Queniborough Church of England Primary School

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About Queniborough Church of England Primary School

Name Queniborough Church of England Primary School
Website http://www.quenischool.org.uk
Ofsted Inspections
Headteacher Mrs Hannah Roddy
Address Coppice Lane, Queniborough, Leicester, LE7 3DR
Phone Number 01162606700
Phase Academy
Type Academy converter
Age Range 4-11
Religious Character Church of England
Gender Mixed
Number of Pupils 200
Local Authority Leicestershire
Highlights from Latest Inspection


Queniborough Church of England Primary School continues to be a good school.

The executive headteacher of this school is Hannah Roddy. This school is part of the Learn Academies Trust, which means other people in the trust also have responsibility for running the school.

The trust is run by the chief executive officer, Jane Jones, and overseen by a board of trustees, chaired by Jeremy Benson.

What is it like to attend this school?

Pupils are happy and safe in this welcoming school.

The school's values lay a firm foundation for pupils to flourish.

Pupils enjoy being at school. They are respectful and courteous to teachers and one another. Pupils have a cle...ar understanding of the school's values.

They link these values to life in modern Britain. A pupil, whose comments were typical of many, described the 'nice atmosphere' in the school and the positive impact that the values have on pupils and the wider community.

The school is ambitious for all pupils.

It has high expectations of what pupils can learn and achieve. Pupils are nurtured to be confident and motivated learners. They have positive attitudes to their learning.

Pupils are articulate when they discuss what they have learned. They use rich vocabulary well. They achieve well.

Parents and carers value the care and support given by the school. A parent, expressing the views of many, commented, 'Children feel safe and are offered a wide variety of activities that support them to develop both academically, socially and emotionally.' Pupils value the care they receive.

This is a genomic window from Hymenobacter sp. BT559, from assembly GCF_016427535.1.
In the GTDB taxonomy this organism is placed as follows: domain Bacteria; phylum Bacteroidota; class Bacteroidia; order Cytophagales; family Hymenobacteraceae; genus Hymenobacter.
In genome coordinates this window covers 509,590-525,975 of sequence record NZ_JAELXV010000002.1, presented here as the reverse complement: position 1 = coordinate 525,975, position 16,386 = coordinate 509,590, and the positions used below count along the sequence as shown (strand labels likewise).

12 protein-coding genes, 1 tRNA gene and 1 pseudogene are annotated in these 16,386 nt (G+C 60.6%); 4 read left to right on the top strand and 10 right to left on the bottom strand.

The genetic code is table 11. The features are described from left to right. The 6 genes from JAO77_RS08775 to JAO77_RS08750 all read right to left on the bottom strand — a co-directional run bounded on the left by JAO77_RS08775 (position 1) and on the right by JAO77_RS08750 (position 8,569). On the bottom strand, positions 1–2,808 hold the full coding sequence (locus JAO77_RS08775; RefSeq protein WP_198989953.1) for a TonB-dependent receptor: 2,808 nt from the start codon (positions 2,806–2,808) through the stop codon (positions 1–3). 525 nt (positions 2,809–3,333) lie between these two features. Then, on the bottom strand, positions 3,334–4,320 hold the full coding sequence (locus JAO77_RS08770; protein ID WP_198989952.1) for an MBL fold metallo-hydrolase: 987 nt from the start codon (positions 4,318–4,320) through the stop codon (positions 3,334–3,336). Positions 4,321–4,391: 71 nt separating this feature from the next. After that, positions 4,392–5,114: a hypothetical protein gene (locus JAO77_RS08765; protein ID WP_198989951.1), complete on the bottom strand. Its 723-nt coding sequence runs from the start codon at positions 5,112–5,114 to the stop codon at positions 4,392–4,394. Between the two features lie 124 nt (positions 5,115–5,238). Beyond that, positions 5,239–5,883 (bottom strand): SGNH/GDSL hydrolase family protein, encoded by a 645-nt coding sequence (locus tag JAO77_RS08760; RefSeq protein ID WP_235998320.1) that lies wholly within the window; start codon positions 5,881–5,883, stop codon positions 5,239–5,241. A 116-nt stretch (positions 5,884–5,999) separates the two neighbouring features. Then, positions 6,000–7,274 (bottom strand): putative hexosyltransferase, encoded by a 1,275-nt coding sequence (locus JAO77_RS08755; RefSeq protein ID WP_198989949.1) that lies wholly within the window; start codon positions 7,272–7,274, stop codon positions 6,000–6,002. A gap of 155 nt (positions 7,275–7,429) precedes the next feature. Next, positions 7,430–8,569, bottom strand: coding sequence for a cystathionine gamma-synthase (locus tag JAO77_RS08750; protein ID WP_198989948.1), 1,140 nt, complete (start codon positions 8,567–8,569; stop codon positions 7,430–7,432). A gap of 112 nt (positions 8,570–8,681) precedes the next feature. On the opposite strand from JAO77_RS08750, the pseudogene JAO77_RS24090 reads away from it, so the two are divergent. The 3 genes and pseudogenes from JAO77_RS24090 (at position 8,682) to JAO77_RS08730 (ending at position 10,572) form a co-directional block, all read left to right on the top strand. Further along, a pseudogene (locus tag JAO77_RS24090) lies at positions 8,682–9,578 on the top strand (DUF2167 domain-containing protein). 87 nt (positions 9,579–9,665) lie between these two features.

They are confident that staff listen to them and provide help when needed.

What does the school do well and what does it need to do better?

The school has a coherent overview of what pupils will learn and when. Subject curriculums have been developed in recent months.

Curriculum plans specify the knowledge pupils must learn. These curriculums are suitably ambitious. For example, in history, pupils gain key learning about different periods of time and deepen their understanding of concepts such as monarchy and chronology.

Resources are appropriate and are used well. Pupils gain from opportunities to revisit previous learning. This is helping pupils to remember what they have learned.

However, there is inconsistency in how well pupils' learning is checked, including in lessons. On occasions, errors and misconceptions are not quickly identified.

Pupils with special educational needs and/or disabilities (SEND) are supported well to learn well.

For example, in mathematics, staff provide these pupils with additional guidance to help them to complete tasks and learn new concepts. Pupils with SEND learn the same curriculum as their peers.

The school ensures that reading is a high priority.

The reading curriculum is carefully sequenced to build pupils' reading knowledge and skills over time. Children begin to learn phonics as soon as they start in the early years. Books are matched to sounds that pupils are learning.